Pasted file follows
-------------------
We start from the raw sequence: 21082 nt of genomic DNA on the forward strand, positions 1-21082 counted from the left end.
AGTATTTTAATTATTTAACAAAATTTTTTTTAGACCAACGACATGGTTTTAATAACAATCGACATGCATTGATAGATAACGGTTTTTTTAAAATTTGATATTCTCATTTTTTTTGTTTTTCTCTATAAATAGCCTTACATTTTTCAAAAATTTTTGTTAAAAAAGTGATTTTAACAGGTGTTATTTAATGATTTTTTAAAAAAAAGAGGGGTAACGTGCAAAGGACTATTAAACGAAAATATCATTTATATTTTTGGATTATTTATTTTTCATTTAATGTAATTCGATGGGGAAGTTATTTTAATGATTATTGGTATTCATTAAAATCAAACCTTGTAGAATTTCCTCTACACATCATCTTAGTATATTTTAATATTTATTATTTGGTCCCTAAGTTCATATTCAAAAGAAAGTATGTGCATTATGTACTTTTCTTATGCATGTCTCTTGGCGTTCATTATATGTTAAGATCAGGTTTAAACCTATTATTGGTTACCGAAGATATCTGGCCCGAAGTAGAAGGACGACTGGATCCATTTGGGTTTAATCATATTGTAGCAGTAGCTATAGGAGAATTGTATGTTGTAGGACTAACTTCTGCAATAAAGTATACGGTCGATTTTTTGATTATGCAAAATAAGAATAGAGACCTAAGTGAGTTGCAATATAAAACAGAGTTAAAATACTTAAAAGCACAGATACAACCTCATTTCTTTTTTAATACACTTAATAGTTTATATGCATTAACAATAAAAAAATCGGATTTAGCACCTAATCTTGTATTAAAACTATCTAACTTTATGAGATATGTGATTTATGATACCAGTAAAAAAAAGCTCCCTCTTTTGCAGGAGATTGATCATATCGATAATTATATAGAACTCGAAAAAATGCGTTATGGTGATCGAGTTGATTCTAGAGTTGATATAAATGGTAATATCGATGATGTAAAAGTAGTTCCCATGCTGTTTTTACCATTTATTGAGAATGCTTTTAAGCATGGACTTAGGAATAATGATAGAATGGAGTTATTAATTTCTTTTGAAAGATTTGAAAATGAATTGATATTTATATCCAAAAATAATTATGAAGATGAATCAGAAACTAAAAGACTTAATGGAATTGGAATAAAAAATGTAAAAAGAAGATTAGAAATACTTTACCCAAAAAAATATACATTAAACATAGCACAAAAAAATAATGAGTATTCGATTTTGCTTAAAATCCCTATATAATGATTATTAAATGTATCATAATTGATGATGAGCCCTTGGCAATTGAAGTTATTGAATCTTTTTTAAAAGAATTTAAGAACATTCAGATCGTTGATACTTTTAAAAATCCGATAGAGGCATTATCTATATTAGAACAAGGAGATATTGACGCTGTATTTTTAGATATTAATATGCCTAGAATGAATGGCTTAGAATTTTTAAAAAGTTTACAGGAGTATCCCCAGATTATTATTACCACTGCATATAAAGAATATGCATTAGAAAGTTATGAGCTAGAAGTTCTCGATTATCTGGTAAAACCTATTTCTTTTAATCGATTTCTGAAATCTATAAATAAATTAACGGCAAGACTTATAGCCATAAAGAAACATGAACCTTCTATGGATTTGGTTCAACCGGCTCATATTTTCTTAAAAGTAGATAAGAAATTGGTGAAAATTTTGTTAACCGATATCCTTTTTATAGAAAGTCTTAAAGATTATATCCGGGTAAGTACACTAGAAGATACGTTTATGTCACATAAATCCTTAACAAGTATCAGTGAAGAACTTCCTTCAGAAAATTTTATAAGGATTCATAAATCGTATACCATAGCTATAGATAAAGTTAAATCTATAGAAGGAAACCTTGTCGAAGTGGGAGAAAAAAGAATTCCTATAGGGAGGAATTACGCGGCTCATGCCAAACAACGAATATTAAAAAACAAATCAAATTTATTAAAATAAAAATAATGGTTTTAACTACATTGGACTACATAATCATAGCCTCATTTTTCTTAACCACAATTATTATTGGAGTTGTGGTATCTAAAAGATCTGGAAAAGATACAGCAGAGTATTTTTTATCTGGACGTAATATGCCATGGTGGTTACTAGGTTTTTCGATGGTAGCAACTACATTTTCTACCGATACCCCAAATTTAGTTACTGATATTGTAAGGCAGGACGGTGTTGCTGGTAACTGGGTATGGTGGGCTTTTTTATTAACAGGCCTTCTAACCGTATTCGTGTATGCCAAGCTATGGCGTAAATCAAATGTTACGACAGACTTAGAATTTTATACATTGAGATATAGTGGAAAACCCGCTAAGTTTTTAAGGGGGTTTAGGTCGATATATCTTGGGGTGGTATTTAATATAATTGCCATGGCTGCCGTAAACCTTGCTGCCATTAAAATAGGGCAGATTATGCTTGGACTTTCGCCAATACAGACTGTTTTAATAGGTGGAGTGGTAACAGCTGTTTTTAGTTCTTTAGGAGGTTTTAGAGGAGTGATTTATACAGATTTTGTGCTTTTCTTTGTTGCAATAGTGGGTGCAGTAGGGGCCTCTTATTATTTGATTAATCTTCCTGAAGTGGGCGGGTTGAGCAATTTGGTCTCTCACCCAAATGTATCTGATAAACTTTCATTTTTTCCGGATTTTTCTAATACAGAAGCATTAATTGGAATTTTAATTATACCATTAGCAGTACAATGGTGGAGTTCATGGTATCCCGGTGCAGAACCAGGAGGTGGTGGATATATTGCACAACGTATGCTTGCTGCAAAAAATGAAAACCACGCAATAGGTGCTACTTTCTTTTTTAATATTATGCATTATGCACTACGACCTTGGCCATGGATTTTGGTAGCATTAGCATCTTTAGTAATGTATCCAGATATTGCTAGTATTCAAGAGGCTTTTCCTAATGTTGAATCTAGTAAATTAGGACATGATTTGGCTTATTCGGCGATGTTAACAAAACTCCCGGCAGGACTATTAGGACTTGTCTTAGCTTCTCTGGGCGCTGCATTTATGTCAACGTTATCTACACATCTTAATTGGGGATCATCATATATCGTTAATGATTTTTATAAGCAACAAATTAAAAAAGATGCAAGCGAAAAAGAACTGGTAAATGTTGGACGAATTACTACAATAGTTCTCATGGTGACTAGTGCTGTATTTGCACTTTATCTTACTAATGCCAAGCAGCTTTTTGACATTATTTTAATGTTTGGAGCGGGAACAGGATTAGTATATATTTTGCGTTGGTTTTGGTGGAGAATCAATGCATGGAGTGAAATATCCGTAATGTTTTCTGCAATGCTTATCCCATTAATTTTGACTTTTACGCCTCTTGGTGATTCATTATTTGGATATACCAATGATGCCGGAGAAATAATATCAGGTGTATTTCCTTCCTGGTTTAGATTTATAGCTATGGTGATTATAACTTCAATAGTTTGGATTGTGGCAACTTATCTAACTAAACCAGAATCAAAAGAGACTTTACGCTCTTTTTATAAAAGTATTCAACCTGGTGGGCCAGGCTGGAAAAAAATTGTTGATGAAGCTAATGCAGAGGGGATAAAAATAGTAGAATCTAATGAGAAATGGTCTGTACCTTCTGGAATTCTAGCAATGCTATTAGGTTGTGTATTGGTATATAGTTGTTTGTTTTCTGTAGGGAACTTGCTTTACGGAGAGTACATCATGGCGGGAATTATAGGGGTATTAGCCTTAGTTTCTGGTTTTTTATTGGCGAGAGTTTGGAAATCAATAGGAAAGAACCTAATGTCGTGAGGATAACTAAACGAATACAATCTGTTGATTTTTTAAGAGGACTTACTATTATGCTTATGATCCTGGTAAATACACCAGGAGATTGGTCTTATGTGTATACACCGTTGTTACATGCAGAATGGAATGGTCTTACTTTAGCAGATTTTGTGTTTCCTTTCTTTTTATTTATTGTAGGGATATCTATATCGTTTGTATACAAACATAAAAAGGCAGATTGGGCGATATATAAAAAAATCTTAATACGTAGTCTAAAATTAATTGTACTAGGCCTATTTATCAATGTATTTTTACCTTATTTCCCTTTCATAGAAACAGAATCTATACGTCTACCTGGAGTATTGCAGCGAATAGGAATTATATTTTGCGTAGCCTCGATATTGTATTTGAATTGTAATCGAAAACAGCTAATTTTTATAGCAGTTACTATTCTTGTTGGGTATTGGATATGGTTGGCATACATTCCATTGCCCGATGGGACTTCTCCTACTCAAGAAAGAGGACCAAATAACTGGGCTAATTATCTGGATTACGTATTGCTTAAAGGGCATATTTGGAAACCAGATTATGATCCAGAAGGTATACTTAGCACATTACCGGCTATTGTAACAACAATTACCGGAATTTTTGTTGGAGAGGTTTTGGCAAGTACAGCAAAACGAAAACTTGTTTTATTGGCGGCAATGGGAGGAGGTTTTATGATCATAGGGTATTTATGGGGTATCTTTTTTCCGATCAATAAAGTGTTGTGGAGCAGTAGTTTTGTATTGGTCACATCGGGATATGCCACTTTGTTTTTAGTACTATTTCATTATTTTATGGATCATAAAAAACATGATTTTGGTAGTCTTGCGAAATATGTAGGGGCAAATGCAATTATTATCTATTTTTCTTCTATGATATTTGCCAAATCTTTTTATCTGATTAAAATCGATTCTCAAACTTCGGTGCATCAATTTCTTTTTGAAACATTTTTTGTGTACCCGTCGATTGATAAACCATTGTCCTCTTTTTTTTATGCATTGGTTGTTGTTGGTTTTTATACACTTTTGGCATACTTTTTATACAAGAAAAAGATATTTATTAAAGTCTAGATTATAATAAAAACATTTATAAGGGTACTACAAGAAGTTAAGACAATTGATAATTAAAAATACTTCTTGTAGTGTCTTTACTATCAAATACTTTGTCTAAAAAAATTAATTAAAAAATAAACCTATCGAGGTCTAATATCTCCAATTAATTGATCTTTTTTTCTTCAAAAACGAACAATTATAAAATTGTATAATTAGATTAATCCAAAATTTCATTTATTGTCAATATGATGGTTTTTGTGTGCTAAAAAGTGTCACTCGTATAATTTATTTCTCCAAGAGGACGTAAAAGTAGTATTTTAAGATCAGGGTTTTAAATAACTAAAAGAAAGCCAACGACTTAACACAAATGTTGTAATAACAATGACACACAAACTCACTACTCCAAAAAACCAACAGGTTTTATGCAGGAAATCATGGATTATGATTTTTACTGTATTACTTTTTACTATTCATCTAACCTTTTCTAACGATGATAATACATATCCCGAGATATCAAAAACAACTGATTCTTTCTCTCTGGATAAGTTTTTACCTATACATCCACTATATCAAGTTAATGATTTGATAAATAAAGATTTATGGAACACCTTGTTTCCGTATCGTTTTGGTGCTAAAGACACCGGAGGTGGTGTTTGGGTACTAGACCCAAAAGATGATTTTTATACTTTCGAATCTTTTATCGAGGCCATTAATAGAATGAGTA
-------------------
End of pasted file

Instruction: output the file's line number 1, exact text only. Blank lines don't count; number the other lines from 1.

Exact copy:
We start from the raw sequence: 21082 nt of genomic DNA on the forward strand, positions 1-21082 counted from the left end.